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Chapter Five: Financing Terrorism. The Importance of Funding. The Importance of Funding. James Adams Another method for attacking terrorism was that governments needed to stop the flow of money

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Chapter Five: Financing Terrorism

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the importance of funding3
The Importance of Funding
  • James Adams
    • Another method for attacking terrorism was that governments needed to stop the flow of money
    • Financing of Terror: Terrorism changed between the 1960s and the 1980s and most Western Defense policies failed to account for the change
  • PLO
    • Established an economic wing called Samed in 1970
    • Samed developed into a rational business structure

The Importance of Funding

  • Provisional IRA- “Capone Discovery”
    • The Provisional IRA found it could raise vast sums of money by frightening shopkeepers and business owners into paying protection money
  • Counterterrorism should concentrate on cutting off the financial source of terrorism. Behind every large terrorist group lies a financial network
crime pays6
Crime Pays
  • Terrorist financing
    • Terrorist operations do not cost a lot of money, but the overall budget is quite high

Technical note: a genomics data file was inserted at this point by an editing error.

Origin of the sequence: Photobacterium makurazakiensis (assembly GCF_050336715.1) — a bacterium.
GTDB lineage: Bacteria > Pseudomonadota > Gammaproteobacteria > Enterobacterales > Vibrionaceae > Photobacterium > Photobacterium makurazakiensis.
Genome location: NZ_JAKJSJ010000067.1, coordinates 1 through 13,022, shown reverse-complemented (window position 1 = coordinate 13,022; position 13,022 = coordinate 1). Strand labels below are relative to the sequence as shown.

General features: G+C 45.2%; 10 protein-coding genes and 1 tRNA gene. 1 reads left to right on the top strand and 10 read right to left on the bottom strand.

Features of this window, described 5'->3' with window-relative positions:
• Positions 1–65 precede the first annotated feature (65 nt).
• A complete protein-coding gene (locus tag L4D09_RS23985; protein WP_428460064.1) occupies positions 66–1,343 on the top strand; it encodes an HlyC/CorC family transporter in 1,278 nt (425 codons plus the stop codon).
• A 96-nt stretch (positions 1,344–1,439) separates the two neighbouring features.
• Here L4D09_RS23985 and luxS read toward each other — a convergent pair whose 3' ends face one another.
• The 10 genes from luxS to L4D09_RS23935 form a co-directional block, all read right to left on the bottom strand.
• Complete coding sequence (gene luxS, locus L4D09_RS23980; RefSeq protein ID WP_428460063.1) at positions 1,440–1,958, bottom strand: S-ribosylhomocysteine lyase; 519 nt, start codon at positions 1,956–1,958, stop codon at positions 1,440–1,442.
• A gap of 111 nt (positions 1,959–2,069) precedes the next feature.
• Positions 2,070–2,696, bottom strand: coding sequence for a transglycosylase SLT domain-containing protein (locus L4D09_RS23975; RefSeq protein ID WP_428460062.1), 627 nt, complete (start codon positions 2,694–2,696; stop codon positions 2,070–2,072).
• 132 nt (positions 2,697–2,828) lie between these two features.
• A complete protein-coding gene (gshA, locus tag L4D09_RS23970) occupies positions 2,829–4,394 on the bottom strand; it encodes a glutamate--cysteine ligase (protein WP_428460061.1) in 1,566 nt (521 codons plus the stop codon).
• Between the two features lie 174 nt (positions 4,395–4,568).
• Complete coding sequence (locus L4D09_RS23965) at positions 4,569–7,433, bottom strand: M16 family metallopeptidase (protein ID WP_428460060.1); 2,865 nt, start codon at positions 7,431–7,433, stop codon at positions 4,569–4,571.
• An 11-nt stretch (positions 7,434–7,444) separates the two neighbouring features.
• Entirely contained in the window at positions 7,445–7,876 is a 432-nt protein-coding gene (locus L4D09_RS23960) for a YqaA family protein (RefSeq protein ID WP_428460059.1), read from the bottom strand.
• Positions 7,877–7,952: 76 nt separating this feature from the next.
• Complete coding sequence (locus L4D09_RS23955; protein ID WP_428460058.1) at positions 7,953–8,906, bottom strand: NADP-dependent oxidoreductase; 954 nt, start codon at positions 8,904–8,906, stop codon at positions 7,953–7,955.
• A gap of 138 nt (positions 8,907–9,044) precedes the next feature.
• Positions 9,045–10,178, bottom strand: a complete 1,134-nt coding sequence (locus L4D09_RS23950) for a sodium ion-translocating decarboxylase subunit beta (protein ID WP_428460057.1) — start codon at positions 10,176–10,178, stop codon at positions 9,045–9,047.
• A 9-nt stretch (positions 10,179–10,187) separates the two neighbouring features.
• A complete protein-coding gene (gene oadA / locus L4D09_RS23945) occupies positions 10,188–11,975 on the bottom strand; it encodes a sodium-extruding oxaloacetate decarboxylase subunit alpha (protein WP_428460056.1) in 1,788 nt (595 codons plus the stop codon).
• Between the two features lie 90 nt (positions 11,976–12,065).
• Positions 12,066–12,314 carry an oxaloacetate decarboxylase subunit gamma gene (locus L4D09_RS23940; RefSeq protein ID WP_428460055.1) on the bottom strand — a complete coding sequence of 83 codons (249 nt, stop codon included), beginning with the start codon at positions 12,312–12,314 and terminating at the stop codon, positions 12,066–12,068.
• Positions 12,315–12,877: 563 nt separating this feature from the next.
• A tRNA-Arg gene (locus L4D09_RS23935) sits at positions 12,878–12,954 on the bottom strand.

• Individual operations are inexpensive, but organizations are costly
  • The problem of the costs of terrorism
    • Terrorists find it difficult to participate in the economic system, so they are forced to join an underground economy
crime pays7
Crime Pays
  • The Hawala system
    • A Hawala dealer accepts a credit promise from a dealer in another country and delivers money to a client on the basis of the promise
    • If police forces can follow the money through an organization, they can eventually take an organization apart
crime pays8
Crime Pays
  • Other forms of terrorist funding
    • Smuggle stolen goods and contraband
    • Charities
    • Small markets
    • Counterfeiting and fraud
    • Extortion and protection rackets
a macroeconomic theory of the new terrorist economy10
A Macroeconomic Theory of the New Terrorist Economy
  • Globalism
    • Some countries prospered, but other countries grew weaker and poorer
    • Terrorism took hold in some of the areas left behind in the rush toward globalism, and this changed the nature of terrorist financing
a macroeconomic theory of the new terrorist economy11
A Macroeconomic Theory of the New Terrorist Economy
  • Loretta Napeoleoni
    • New economy of terrorism
      • Origins of the new economy of terrorism grew from the Cold War
      • The macroeconomic shift began at the end of World War II with the colonial revolts
    • Desire for autonomy led terrorists to join criminals in an underground economy
      • The Shining Path
      • The Popular Armed Forces of Colombia (FARC)
      • Militant Palestinians
      • The IRA
a macroeconomic theory of the new terrorist economy12
A Macroeconomic Theory of the New Terrorist Economy
  • The new terrorist economy and the ETA
    • Globalization has created pockets in the world where failed or weak states are left to govern with little economic and political power